George Stagg
    R Shiny without a server: webR and Shinylive
  • Cara Thompson headshot Cara is a freelance data consultant with an academic background, specialising in dataviz and in "enhanced" reproducible outputs. She lives in Edinburgh, Scotland, and is passionate about maximising the impact of other people's expertise.
    Cara Thompson
    Dynamic annotations: tips and tricks to make text shine without stealing the show


  • CRSU logo Naomi, Clareece and Janion are part of the Complex Reviews Support Unit (CRSU) based at the University of Leicester. The CRSU began in 2015 as a support group of experts in the field of evidence synthesis, but now include a strong interdisciplinary team primarily tasked with developing and maintaining the CRSU’s suite of Shiny apps for assisting evidence synthesis.
    Naomi Bradbury, Clareece Nevill & Janion Nevill
    Health Data Scientists Developing Production Grade Shiny Apps
  • Chris Brownlie headshot Chris is an analytics consultant in the Management Decision Analytics team at Barnett Waddingham, specialising in R and Shiny-app development. He comes from a background in data science and formerly worked in the public sector. Besides coding he enjoys rugby, reading fantasy books and spending time with his dog, Nero.
    Chris Brownlie
    Anatomy of a Shiny app
  • Colin Gillespie headshot Colin has been using R since 1999. He's the author of a number of R packages and has published the book Efficient R Programming with O'Reilly.
    Colin Gillespie
    Securing Shiny dashboards
  • Tan Ho headshot Tan is a data nerd from Ottawa, Canada who loves R, Shiny, fantasy football and carving pumpkins! By day, he's an ML engineer for Zelus Analytics. In his spare time, he maintains DynastyProcess.com Trade Calculator (a Shiny app that serves over 200,000 unique monthly users), develops nflverse R packages, and mentors in the R4DS Slack Community.
    Tan Ho
    Effective Logging for Shiny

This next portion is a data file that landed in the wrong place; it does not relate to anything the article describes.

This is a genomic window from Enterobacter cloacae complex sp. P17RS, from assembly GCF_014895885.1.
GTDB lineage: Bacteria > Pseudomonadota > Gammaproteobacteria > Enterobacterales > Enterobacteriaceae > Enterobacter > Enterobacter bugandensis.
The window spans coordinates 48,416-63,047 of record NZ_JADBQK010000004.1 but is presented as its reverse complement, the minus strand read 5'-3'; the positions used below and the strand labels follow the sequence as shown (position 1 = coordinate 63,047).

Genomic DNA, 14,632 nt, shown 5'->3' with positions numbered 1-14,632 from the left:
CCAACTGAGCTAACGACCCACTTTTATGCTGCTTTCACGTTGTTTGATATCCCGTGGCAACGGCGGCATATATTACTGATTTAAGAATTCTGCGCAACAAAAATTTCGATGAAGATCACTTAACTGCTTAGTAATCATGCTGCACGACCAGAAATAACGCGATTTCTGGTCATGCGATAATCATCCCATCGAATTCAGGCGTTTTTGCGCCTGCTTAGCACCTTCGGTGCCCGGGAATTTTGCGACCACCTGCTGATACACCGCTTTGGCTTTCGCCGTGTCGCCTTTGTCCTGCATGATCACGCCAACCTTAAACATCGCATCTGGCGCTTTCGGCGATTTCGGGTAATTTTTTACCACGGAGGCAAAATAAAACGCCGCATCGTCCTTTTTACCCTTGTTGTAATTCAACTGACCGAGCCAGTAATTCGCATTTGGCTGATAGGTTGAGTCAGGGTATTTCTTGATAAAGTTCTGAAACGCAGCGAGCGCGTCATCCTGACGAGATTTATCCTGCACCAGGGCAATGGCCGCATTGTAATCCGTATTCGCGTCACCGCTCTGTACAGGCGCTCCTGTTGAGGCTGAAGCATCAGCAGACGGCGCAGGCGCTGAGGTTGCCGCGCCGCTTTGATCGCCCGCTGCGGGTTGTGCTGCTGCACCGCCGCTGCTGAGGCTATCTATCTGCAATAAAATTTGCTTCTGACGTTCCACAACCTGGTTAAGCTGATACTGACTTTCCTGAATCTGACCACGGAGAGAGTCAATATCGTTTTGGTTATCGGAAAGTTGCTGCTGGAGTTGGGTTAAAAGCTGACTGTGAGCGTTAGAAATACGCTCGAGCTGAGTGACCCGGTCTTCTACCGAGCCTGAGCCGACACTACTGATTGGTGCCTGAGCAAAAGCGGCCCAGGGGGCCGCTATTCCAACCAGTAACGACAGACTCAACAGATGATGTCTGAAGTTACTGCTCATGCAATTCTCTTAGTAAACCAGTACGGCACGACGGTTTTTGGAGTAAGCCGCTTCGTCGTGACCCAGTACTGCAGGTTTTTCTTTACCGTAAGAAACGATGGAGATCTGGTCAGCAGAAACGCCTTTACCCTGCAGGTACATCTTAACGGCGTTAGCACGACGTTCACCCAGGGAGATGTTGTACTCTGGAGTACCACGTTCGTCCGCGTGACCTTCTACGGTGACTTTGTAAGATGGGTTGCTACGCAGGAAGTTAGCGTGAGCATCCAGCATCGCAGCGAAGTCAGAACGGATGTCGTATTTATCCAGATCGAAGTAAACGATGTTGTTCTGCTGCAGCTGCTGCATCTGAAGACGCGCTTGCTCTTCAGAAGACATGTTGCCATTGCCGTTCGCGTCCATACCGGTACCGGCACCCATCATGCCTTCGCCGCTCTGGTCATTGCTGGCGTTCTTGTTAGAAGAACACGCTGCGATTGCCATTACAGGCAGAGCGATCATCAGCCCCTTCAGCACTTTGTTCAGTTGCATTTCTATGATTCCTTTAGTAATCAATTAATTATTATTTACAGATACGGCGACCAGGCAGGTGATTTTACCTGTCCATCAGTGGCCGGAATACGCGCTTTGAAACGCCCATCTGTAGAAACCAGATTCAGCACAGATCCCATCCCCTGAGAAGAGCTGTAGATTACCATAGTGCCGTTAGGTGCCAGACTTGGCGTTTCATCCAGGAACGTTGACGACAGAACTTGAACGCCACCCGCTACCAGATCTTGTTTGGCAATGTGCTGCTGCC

• Liam Kalita headshot Liam has been the InfoSec Lead at Jumping Rivers since the start of 2023, specialising in compliance, security controls, and policies (GDPR, Cyber Essentials, ISO 27001). With a previous 2 years in infrastructure support and consultancy, he ensures secure Shiny app and Posit platform deployments, and promotes a culture of security awareness within the company.
    Liam Kalita
    The Road to Easier Shiny App Deployments
  • Anna Skrzydło headshot Anna is a Delivery Manager, Business Analyst, and R/Shiny developer with over 10 years of professional experience leading software and Data Science projects, facilitating user workshops and mentoring Project Managers. She is a regular speaker at industry conferences, including WhyR, UseR and Data Science Summit - Dog lover, salsa dancer and stand-up comedy fan.
    Anna Skrzydło
    3 reasons why nobody uses your app


Photo of Clarissa Barrat
Clarissa Barratt
Photo of Anna Barrett
Anna Barrett
Photo of Tim Brock
Tim Brock
Photo of Colin Gillespie
Colin Gillespie
Photo of Helen Murray
Helen Murray


Situated just a short walk from the iconic St James' Park, The Catalyst is home to both the National Innovation Centre for Ageing and the National Innovation Centre for Data. It forms part of the Newcastle Helix, the state-of-the art innovation district in the centre of the city.

Photograph of the Catalyst building at night

The Catalyst is just a ten-minute walk from Newcastle Central Station, on the East Coast mainline, with regular trains to and from Edinburgh and London taking around ninety minutes and three hours, respectively.

Where to find us



Code of Conduct

Shiny in Production will follow the code of conduct as laid out by the R Consortium.